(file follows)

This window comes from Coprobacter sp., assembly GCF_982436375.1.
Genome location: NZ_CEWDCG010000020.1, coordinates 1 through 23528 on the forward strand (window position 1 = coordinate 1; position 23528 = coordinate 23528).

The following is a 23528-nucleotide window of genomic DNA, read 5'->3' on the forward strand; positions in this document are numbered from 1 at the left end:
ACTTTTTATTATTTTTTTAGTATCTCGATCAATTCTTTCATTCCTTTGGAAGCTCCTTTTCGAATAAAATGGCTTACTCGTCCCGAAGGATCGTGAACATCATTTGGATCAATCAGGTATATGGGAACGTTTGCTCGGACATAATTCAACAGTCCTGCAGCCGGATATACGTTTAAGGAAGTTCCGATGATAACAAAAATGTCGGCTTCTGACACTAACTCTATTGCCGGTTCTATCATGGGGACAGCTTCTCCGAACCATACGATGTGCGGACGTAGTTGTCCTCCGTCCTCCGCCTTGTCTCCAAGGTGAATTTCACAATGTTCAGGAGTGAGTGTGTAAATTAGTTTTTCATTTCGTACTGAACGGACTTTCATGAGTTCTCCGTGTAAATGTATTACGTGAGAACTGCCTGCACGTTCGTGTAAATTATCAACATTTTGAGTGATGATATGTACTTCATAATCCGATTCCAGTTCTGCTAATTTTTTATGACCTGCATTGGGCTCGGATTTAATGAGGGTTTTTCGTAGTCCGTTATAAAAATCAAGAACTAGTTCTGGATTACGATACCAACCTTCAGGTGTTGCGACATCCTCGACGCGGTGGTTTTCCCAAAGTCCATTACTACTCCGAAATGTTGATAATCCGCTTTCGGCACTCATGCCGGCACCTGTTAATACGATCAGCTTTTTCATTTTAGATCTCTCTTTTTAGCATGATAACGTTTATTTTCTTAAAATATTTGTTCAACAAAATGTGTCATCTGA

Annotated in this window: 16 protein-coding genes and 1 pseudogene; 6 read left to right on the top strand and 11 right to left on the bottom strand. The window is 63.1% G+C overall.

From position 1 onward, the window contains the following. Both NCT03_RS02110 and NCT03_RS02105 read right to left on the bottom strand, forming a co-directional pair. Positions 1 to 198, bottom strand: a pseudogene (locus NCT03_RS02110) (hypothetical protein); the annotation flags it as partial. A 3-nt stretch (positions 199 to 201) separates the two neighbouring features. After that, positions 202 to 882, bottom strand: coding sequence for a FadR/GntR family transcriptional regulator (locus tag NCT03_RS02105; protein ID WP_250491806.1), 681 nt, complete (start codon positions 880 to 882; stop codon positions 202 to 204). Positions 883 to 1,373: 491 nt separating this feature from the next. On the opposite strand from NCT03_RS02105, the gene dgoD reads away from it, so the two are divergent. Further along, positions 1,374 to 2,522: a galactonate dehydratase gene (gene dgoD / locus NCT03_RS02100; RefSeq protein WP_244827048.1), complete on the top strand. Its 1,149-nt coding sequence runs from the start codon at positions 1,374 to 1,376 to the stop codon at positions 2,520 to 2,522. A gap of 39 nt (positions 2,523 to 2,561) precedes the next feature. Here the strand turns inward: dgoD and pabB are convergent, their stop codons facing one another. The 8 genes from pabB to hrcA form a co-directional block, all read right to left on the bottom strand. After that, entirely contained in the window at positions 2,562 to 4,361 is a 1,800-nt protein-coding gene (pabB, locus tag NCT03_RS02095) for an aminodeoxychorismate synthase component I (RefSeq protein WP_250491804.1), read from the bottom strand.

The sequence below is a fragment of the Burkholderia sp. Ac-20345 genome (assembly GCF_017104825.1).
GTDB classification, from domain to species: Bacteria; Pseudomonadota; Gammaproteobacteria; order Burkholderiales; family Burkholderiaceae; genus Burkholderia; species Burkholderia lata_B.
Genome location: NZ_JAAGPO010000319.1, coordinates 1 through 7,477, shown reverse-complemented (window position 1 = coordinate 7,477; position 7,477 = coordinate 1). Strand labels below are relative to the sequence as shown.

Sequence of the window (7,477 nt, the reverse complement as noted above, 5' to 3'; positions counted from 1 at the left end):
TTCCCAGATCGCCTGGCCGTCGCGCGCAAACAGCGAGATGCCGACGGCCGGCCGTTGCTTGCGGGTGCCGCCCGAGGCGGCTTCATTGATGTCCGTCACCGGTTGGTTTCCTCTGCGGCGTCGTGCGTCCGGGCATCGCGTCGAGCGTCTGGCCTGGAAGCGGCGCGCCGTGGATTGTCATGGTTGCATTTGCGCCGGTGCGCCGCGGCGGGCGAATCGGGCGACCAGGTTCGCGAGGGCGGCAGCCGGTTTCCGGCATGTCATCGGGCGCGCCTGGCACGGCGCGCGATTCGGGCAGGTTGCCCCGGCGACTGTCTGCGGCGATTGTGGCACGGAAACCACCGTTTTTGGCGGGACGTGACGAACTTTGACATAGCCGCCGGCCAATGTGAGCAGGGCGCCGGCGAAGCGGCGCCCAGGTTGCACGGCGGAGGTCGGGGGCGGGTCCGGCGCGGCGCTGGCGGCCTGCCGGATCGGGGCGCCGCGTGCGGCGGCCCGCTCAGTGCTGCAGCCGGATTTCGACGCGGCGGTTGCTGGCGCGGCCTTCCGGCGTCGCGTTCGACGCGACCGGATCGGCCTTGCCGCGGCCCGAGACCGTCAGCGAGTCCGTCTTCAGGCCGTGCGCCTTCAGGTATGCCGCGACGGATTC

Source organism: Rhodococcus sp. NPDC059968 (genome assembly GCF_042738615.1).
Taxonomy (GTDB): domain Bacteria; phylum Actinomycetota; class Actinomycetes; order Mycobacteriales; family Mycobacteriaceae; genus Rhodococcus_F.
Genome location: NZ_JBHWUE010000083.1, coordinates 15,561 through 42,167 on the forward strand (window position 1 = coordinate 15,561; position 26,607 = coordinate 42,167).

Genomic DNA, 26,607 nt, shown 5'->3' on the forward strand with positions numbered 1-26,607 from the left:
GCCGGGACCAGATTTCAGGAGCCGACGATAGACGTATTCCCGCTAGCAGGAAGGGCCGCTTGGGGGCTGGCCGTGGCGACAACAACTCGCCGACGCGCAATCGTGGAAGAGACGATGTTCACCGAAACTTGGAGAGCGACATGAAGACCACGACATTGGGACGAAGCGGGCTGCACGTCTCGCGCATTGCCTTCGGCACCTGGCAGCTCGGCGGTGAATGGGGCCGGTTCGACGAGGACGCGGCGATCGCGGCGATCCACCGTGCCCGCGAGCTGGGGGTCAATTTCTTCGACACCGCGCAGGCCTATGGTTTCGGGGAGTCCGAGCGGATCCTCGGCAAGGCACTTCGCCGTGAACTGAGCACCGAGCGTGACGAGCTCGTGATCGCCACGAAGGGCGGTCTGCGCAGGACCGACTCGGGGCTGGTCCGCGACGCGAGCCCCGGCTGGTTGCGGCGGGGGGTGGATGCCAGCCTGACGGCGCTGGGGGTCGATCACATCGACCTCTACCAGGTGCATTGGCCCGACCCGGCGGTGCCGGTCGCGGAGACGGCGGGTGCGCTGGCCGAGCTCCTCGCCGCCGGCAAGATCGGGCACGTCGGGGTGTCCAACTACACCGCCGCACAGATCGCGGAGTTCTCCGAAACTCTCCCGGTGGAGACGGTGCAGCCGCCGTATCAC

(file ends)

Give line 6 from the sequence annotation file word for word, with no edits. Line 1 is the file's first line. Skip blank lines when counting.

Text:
From position 1 onward, the window contains the following. Both NCT03_RS02110 and NCT03_RS02105 read right to left on the bottom strand, forming a co-directional pair. Positions 1 to 198, bottom strand: a pseudogene (locus NCT03_RS02110) (hypothetical protein); the annotation flags it as partial. A 3-nt stretch (positions 199 to 201) separates the two neighbouring features. After that, positions 202 to 882, bottom strand: coding sequence for a FadR/GntR family transcriptional regulator (locus tag NCT03_RS02105; protein ID WP_250491806.1), 681 nt, complete (start codon positions 880 to 882; stop codon positions 202 to 204). Positions 883 to 1,373: 491 nt separating this feature from the next. On the opposite strand from NCT03_RS02105, the gene dgoD reads away from it, so the two are divergent. Further along, positions 1,374 to 2,522: a galactonate dehydratase gene (gene dgoD / locus NCT03_RS02100; RefSeq protein WP_244827048.1), complete on the top strand. Its 1,149-nt coding sequence runs from the start codon at positions 1,374 to 1,376 to the stop codon at positions 2,520 to 2,522. A gap of 39 nt (positions 2,523 to 2,561) precedes the next feature. Here the strand turns inward: dgoD and pabB are convergent, their stop codons facing one another. The 8 genes from pabB to hrcA form a co-directional block, all read right to left on the bottom strand. After that, entirely contained in the window at positions 2,562 to 4,361 is a 1,800-nt protein-coding gene (pabB, locus tag NCT03_RS02095) for an aminodeoxychorismate synthase component I (RefSeq protein WP_250491804.1), read from the bottom strand.